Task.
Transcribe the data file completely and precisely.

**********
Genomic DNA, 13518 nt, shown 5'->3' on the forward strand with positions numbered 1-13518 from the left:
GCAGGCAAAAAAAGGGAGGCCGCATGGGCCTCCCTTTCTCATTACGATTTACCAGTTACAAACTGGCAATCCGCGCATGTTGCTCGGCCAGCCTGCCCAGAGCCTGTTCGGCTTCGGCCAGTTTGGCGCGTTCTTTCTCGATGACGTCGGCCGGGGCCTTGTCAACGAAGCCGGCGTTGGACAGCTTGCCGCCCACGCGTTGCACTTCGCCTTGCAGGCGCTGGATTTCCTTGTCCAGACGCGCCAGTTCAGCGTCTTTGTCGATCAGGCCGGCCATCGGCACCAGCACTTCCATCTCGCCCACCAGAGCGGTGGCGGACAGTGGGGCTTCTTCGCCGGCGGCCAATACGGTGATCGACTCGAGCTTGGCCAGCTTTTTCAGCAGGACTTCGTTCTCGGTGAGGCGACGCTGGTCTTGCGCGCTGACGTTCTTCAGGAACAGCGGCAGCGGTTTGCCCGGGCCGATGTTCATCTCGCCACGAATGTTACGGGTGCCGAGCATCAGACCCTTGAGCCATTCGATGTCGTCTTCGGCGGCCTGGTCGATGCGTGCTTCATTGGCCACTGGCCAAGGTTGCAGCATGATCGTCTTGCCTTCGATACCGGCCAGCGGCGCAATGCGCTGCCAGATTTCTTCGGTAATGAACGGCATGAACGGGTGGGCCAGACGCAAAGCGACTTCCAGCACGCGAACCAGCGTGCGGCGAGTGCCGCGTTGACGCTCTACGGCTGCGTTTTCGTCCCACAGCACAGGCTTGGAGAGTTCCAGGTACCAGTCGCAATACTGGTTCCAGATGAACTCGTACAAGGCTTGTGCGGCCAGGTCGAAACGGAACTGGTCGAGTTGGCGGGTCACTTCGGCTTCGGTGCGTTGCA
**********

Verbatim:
Genomic DNA, 13518 nt, shown 5'->3' on the forward strand with positions numbered 1-13518 from the left:
GCAGGCAAAAAAAGGGAGGCCGCATGGGCCTCCCTTTCTCATTACGATTTACCAGTTACAAACTGGCAATCCGCGCATGTTGCTCGGCCAGCCTGCCCAGAGCCTGTTCGGCTTCGGCCAGTTTGGCGCGTTCTTTCTCGATGACGTCGGCCGGGGCCTTGTCAACGAAGCCGGCGTTGGACAGCTTGCCGCCCACGCGTTGCACTTCGCCTTGCAGGCGCTGGATTTCCTTGTCCAGACGCGCCAGTTCAGCGTCTTTGTCGATCAGGCCGGCCATCGGCACCAGCACTTCCATCTCGCCCACCAGAGCGGTGGCGGACAGTGGGGCTTCTTCGCCGGCGGCCAATACGGTGATCGACTCGAGCTTGGCCAGCTTTTTCAGCAGGACTTCGTTCTCGGTGAGGCGACGCTGGTCTTGCGCGCTGACGTTCTTCAGGAACAGCGGCAGCGGTTTGCCCGGGCCGATGTTCATCTCGCCACGAATGTTACGGGTGCCGAGCATCAGACCCTTGAGCCATTCGATGTCGTCTTCGGCGGCCTGGTCGATGCGTGCTTCATTGGCCACTGGCCAAGGTTGCAGCATGATCGTCTTGCCTTCGATACCGGCCAGCGGCGCAATGCGCTGCCAGATTTCTTCGGTAATGAACGGCATGAACGGGTGGGCCAGACGCAAAGCGACTTCCAGCACGCGAACCAGCGTGCGGCGAGTGCCGCGTTGACGCTCTACGGCTGCGTTTTCGTCCCACAGCACAGGCTTGGAGAGTTCCAGGTACCAGTCGCAATACTGGTTCCAGATGAACTCGTACAAGGCTTGTGCGGCCAGGTCGAAACGGAACTGGTCGAGTTGGCGGGTCACTTCGGCTTCGGTGCGTTGCA